|Naval history of Great Britain - Vol. IV
||Battle of Trafalgar
In reviewing the merits of the Battle of Trafalgar, we shall take the number of ships in each line, 27 and 33, as a fair criterion of the relative force of the two fleets. It is singular that the aggregate of the rated number of guns on each side, 2148 and 2626, affords about the same result, a full sixth part in favour of the French and Spaniards. The real number of guns on each side would very slightly reduce the disparity. A few examples will establish this. The Victory and Téméraire mounted, the one two, the other four, guns only more than the numbers of their respective classes, or 102 guns each. Those of the Victory consisted, in equal divisions upon her first, second, and third decks, of 90 long 32, 24, and 12 pounders, and of 10 long 12-pounders and two 68-pounder carronades on her quarterdeck and forecastle. The guns upon the three principal decks of the Téméraire were 86 long 32 and 18-pounders (30 of the latter on the third or upper deck), and those upon the quarterdeck and forecastle were four long 18 pounders and twelve 32-pounder carronades. These two ships, therefore, although of different rates (first and second), mounted the same number of guns ; and the 98 was actually 50 lbs. heavier in her broadside than the 100.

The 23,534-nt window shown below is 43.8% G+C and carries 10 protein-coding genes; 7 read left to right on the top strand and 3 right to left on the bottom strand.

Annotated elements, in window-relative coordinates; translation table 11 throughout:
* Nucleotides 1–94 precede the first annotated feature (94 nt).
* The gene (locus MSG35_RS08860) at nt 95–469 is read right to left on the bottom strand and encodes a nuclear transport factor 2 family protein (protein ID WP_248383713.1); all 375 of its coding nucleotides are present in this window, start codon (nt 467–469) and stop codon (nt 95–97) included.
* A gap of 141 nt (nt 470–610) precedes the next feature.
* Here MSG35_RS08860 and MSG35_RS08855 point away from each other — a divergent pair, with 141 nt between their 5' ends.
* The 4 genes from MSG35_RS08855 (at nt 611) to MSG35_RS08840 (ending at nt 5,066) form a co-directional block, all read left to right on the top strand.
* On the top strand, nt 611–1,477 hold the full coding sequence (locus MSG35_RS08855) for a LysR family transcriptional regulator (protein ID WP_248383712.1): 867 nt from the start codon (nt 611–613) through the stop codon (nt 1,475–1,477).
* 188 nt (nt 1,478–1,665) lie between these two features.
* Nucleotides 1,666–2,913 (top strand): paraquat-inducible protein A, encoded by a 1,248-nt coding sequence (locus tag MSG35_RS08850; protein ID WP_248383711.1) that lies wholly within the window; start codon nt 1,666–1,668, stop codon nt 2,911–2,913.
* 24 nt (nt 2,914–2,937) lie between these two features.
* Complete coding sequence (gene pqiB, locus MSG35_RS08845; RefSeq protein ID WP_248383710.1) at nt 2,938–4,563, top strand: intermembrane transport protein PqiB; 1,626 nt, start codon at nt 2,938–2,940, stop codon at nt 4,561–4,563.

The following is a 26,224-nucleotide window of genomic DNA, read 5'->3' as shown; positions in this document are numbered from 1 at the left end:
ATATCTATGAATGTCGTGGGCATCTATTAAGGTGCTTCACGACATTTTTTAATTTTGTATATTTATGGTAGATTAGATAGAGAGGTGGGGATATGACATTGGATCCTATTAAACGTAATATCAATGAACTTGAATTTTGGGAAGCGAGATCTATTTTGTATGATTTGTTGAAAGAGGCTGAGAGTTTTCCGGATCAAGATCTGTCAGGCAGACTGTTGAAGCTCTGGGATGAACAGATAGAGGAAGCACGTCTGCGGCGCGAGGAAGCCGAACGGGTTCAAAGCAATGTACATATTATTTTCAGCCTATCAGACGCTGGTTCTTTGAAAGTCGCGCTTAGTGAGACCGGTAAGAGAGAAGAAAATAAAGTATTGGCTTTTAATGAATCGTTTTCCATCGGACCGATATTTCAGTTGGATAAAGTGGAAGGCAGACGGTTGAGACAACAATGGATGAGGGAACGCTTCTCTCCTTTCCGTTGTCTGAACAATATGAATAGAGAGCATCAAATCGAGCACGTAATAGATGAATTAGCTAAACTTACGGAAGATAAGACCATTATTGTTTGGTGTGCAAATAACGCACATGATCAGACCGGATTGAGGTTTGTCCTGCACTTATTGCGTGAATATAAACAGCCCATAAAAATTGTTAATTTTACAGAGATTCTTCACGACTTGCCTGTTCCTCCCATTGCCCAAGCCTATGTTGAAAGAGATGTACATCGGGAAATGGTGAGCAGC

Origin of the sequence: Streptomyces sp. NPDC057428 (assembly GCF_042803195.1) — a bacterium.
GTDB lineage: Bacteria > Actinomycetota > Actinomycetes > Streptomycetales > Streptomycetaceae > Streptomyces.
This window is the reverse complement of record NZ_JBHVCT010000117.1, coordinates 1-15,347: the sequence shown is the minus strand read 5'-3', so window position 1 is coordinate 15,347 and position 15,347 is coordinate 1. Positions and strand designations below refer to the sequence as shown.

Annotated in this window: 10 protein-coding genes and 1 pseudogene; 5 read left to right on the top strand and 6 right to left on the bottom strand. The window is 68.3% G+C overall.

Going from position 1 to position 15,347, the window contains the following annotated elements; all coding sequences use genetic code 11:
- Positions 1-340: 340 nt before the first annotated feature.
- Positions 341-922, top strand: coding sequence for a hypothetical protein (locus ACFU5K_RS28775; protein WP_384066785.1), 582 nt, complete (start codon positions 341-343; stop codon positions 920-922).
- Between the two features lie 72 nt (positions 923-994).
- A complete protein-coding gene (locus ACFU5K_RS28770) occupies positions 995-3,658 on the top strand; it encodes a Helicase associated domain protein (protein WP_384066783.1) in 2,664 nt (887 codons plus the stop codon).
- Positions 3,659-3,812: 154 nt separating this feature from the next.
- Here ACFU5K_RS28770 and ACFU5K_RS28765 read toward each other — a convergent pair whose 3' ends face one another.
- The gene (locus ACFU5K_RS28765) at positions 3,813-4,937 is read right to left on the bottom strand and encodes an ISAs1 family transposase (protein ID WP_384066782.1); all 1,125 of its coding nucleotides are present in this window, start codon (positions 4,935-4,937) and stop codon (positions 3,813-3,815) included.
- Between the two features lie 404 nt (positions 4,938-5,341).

As the Victory and Téméraire were the two ships of the British fleet whose rated and real number of guns approximated the nearest, so were the Tonnant and Belleisle, the latter in particular, the two in which there was in that respect the greatest difference. The Tonnant, for instance, whose rate was 80, mounted 90 guns ; and the same number were mounted by the Belleisle, although she was only a 74. The latter was even the heavier ship in broadside force, the age and weakness of the former having required the substitution of 18 for 24 pounders on the main deck ; while the Belleisle was enabled to carry on her main deck a whole tier of the larger of those calibers. No other 74-gun ship, however, in the British fleet, to our knowledge, mounted more than 82 guns ; and that number would of course include six light poop-carronades.
With respect to the gun force of the ships in the Franco-Spanish fleet, our previous statements upon the subject have left little to add. The force, in long guns, of the Santisima-Trinidad, and of a Spanish first-rate of the class of the Santa-Ana and Principe-de-Asturias, has already appeared ; and so has the force of a Spanish 80 and 74 gun ship of the old or small construction. * For an 80 of a more recent build and equipment, the San-Rafael, taken by Sir Robert Calder, may be referred to † and, for a 74, the San-Ildefonso, captured on the present occasion. The guns of the latter consisted of 58 long 24-pounders on the first and second decks, four long 8s and 10 iron 36 pounder carronades on the quarterdeck and forecastle, and six iron 24-pounder carronades on the poop; total 78. The
* See vol., ii., p. 66.
† See p. 14.
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